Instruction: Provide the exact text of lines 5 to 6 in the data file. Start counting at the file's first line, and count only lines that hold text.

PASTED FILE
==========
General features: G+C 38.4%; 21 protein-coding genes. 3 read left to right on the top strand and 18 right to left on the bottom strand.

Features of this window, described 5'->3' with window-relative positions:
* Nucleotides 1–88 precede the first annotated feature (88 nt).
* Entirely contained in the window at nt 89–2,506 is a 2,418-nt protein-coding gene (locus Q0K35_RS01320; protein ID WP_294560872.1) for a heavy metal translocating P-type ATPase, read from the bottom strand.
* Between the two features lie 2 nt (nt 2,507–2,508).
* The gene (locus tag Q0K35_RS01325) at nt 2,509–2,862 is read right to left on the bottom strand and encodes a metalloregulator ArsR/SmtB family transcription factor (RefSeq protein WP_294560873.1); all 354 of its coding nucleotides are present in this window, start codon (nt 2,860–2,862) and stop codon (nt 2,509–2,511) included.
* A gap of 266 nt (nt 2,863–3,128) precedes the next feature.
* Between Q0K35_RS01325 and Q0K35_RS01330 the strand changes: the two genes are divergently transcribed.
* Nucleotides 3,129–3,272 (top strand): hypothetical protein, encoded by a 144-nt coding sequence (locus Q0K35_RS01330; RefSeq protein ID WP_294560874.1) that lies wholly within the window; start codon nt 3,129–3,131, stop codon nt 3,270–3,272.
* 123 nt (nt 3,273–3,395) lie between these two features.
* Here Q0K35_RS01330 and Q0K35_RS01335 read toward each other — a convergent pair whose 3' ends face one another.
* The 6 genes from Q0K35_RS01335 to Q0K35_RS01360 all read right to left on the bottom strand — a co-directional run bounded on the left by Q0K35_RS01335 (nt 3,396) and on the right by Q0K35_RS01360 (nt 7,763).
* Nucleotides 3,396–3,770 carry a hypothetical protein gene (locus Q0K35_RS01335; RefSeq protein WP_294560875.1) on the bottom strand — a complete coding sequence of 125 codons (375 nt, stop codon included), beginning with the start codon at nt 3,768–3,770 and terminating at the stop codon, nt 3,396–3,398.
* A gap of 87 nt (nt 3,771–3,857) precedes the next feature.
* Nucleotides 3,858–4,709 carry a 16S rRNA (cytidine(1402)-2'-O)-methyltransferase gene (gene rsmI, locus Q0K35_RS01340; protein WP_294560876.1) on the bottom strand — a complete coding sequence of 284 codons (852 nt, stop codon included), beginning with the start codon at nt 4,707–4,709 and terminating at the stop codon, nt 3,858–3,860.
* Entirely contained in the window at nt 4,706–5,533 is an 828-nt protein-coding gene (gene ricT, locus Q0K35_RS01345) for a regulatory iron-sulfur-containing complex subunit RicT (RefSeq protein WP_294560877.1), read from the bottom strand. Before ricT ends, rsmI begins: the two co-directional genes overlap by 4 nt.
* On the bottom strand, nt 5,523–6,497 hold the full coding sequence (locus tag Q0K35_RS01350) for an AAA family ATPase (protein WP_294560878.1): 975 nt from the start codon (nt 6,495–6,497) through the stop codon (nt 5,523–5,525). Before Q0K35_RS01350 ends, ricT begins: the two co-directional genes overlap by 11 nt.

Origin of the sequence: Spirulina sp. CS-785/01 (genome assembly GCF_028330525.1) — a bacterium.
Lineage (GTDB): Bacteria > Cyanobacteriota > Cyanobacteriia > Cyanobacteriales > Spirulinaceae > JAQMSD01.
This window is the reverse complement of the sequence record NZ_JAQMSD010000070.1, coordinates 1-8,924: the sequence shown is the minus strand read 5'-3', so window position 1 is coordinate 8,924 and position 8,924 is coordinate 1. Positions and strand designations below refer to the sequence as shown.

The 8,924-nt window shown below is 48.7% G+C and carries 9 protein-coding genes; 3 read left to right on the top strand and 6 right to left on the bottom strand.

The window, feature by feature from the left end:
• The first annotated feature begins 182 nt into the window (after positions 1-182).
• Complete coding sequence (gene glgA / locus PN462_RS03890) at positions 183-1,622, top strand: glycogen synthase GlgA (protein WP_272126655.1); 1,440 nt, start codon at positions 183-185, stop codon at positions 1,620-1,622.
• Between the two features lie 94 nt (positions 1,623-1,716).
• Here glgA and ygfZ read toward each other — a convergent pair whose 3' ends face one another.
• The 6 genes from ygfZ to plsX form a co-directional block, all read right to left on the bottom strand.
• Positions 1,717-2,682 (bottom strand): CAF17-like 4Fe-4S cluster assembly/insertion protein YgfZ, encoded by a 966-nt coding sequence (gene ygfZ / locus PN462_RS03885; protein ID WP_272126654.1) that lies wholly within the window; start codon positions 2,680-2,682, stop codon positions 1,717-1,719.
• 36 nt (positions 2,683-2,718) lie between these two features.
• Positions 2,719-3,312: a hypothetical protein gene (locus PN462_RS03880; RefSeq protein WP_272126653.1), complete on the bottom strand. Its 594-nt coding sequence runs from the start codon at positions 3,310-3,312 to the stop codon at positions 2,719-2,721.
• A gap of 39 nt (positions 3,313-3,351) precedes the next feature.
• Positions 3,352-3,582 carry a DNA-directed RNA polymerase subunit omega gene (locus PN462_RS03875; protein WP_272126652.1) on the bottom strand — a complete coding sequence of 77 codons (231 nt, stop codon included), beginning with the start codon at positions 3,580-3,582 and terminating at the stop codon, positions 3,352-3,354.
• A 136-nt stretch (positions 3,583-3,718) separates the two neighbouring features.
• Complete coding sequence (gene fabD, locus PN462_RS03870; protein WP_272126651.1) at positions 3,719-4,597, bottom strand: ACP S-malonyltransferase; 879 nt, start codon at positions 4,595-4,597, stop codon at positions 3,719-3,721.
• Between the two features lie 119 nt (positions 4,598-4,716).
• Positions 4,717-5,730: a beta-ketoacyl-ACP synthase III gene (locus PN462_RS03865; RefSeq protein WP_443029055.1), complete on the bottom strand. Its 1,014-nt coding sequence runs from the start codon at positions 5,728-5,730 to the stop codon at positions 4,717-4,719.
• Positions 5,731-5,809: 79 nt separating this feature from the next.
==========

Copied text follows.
* Between the two features lie 2 nt (nt 2,507–2,508).
* The gene (locus tag Q0K35_RS01325) at nt 2,509–2,862 is read right to left on the bottom strand and encodes a metalloregulator ArsR/SmtB family transcription factor (RefSeq protein WP_294560873.1); all 354 of its coding nucleotides are present in this window, start codon (nt 2,860–2,862) and stop codon (nt 2,509–2,511) included.